One last thought–lurking beneath the surface of any discussion of the new development is the fantasy that, if we extend the Village, we should extend it in the original English Tudor style. Unfortunately the cost of replicating the details that craftsmen assembled in the 1920’s would be astronomical on such a scale, unless perhaps we lived in China. How do we design an extension that complements the original without replicating it? It’s always a tough question.

Discuss amongst yourselves. And then post your thoughts!

24 responses to “It takes a village

  1. Hey,

    I’m finally in Birmingham. (Im the guy from LA who moved here and commented about life in downtown LA a few weeks back) This is very thought provoking. I am generally not a fan of the Village’s Tudor style, but I agree with you that any additions must be heavily informed by this style, or risk looking absurd. My fear is that absurdity will only be seen by those with an appreciation of architecture and its relevance in society — a notion seemingly lost on Birmingham, at least from my perspective.

    On a side note, my uncle has owned and operated the Mt. Brook Flower Shop for going on 50 years. He’a weatlh of knowledge on the Village, its history, permutations, people and prospects. Happy to introduce you if you ever want to get his take.

  2. Welcome to Birmingham! The Tudor architecture does create a challenge, more so than the Spanish Revival of Dallas (which is less detailed. You can’t do a cheap half-timbering and make it look good, but you can do a cheap stucco and it can pass.) There are so many issues involved–how do you create an extension without damaging the core? How do you respect Tudor without copying it necessarily? Even if you do copy it, is that authentic? Is it appropriate to 2010? What should a “Village” be, and for whom, in 2010? Because the days are long gone when you rode your horse in from the MB Riding Academy.

    Your uncle would indeed be fascinating to meet. Would definitely love to do that sometime. Thanks.

  3. Agree with all those points. Now, on to a more pressing topic — WHERE ARE THE MODERN HOMES IN THIS TOWN?? I haven’t seen one yet, let alone, one for sale!

    • Hey–have you tried Crestwood? Or Crestline Park? Or Vestavia Hills? While not exactly LA, and mostly banal ranch architecture, these neighborhoods have high concentrations of mid-century modern architecture. Or at least late ’60s ranches with enough modern that you can easily visualize the renovation. Until the recent past they were hard to sell. But a mini-boomlet of interest in modernism here means there may not be many for sale now. Mountain Brook and Cahaba Heights also have a smattering of decent modernist architecture. My recommendation is find a good real estate agent to look for you, since they may be hard to find. But don’t despair–they’re out there!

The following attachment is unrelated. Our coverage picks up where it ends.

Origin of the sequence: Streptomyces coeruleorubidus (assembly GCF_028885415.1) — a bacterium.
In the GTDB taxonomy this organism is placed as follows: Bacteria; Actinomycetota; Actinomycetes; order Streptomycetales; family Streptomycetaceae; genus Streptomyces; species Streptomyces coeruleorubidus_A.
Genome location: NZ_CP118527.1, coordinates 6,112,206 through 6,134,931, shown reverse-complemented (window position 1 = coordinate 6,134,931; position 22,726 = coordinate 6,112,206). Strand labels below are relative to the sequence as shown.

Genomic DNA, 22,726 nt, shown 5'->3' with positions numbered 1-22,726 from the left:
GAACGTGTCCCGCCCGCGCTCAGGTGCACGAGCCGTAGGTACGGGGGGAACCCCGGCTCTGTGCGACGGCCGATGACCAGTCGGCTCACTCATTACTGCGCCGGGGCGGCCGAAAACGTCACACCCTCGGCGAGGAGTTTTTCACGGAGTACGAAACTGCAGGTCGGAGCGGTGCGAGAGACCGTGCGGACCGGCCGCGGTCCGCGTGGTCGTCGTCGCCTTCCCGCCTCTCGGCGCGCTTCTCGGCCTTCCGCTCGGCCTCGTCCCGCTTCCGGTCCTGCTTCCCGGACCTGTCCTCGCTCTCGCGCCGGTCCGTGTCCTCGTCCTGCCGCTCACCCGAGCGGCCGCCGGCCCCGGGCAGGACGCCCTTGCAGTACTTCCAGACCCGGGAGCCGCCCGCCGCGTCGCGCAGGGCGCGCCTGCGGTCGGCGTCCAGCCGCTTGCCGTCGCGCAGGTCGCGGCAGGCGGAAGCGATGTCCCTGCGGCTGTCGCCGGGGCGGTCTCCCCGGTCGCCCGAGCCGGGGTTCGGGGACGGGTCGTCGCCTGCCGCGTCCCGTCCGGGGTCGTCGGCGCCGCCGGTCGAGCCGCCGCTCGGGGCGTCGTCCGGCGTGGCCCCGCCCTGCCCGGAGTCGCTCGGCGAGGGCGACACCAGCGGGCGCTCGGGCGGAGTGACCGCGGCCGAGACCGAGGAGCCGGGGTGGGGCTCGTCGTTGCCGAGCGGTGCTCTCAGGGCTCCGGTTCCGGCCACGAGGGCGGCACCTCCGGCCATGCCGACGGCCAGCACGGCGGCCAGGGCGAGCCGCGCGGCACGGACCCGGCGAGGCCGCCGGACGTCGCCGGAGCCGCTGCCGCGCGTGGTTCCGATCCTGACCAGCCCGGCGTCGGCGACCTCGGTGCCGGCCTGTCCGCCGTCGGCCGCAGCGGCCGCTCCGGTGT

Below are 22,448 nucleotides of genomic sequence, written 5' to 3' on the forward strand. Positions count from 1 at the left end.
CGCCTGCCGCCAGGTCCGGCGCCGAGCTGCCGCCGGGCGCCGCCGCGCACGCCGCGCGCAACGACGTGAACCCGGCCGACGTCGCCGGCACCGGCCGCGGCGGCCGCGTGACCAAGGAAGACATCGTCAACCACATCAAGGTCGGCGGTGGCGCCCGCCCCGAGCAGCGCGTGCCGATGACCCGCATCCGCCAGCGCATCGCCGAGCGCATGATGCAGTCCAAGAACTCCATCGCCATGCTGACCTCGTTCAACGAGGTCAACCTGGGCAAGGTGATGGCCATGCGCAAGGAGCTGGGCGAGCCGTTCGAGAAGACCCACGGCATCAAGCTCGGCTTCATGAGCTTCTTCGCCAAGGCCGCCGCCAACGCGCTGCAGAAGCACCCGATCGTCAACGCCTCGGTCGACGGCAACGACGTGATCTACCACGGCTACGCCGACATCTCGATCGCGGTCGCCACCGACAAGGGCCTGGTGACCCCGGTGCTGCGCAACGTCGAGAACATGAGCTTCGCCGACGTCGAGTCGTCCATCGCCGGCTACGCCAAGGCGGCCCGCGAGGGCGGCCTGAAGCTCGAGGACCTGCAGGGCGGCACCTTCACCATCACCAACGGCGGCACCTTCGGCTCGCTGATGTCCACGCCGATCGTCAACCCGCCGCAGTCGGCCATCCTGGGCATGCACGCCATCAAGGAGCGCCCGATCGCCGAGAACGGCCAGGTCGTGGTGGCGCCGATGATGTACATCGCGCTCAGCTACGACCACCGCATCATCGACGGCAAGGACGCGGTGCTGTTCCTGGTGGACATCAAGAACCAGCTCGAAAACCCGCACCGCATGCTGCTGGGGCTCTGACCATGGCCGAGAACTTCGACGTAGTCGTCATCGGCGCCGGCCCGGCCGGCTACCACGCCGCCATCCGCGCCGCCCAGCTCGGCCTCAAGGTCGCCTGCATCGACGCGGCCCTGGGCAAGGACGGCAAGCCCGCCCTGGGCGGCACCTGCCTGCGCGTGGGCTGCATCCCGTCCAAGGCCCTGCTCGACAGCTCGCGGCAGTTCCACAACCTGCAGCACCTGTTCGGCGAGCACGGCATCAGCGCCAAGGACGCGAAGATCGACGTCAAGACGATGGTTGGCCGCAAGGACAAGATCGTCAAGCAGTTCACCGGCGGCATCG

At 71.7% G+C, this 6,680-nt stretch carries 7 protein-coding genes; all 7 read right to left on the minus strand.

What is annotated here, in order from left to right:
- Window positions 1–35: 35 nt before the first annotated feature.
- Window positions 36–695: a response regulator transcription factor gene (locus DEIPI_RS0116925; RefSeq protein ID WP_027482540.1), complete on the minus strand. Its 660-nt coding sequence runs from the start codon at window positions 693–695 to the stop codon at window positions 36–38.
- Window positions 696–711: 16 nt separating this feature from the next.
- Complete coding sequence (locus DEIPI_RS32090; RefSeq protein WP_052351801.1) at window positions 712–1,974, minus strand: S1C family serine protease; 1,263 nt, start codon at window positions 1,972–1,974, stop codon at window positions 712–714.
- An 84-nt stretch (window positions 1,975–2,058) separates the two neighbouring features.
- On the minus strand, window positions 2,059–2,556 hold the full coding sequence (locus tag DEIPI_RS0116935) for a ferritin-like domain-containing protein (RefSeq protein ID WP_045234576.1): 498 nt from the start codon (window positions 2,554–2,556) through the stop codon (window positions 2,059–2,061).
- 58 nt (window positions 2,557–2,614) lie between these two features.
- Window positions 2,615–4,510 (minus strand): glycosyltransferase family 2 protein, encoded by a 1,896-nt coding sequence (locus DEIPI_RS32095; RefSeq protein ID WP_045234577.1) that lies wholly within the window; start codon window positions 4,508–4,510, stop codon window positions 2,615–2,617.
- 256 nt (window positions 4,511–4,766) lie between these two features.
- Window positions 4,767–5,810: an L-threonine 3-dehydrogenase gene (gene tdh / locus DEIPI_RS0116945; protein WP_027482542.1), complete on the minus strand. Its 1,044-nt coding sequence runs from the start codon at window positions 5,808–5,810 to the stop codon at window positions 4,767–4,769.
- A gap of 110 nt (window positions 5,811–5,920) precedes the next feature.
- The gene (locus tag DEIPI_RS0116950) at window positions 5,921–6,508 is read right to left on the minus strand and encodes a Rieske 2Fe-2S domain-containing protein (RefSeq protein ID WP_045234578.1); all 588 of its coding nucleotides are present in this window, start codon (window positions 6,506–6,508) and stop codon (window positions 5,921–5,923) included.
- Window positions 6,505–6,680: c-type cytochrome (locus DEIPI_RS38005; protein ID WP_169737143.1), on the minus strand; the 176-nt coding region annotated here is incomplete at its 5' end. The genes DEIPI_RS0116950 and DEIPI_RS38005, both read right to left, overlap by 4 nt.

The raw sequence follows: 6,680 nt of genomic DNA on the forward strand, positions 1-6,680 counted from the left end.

4. Great post. The inevitable fact underlying all of this is that Birmingham is constantly growing. Unfortunately much of the growth in the past 15 – 20 years (and likely long before that) has been out. Not only will more density in the Villages be a boon to livability for the residents, but it will increase the desirability of the neighborhood (and the “city”).

    More likely than not, the same folks protesting this (or similar) development will ultimately benefit from increased property values and access to new retail. Birmingham, like every other city in the world, is constantly changing, whether certain vocal residents of the Village want to admit it or not. Better that we have more density in current commercial areas and neighborhoods close to the city core rather than build another strip mall down 280.

    • Thanks Marc. And you make a good point that increasing density in close-in, developed areas (like downtown Homewood) is preferable in just about every respect to building new on farmland–and increasing sprawl. I do hope calm heads can prevail here and something really innovative and beautiful could be created.

  5. The Summit is mostly dryvit, but boasts a lot of beautiful detail and landscaping. It seems Tudor could be done in a similar manner. The condo tower in English Village is Tudor, and of modern construction.

    In a response to David re: “Where are the modern homes?” Well, I think they’re forbidden. You have to remember folks around here still think Bauhaus and Richard Neutra are way too avant garde for tasteful sensibilities, and don’t even try to bring up the International Style. Frank Gehry is Satan himself, I’ve heard on more than one occasion, and a majority of the UAB secretarial staff claim to despise the Kirklin Clinic and its waste of interior space and “Battlestar Galactica” facade.

    • Hey Todd–we’re sorry you’re moving to LA, but can’t blame you from the modern architecture standpoint! I can’t say the Summit is really architecture–it’s more glitzy stage set with some vaguely Mediterranean details attached. Landscaping is nice though. And to me the condo tower in English Village (full disclosure–I worked on this project a little bit before I opened my own firm) illustrates the challenge of trying to graft Tudor onto a modern building type–it feels forced. I mean, unless you are copying a full-blown castle tower or a cathedral, there is nothing over 4 stories that looks “Tudor” no matter how much fake half-timbering you throw at it. Make sure you send a pic of your new neighborhood once you move!

  6. Oh, David, you moved here from L. A.?
    My partner & I are planning to move TO L. A.!
    Hopefully by the end of this year.

    We’re looking at Montecito Heights, downtown, Westwood and Silver Lake. Century City seems intriguing, since to us all that 1960s architecture is a novelty.

  7. So if I were to build a modern home, where is most accepting?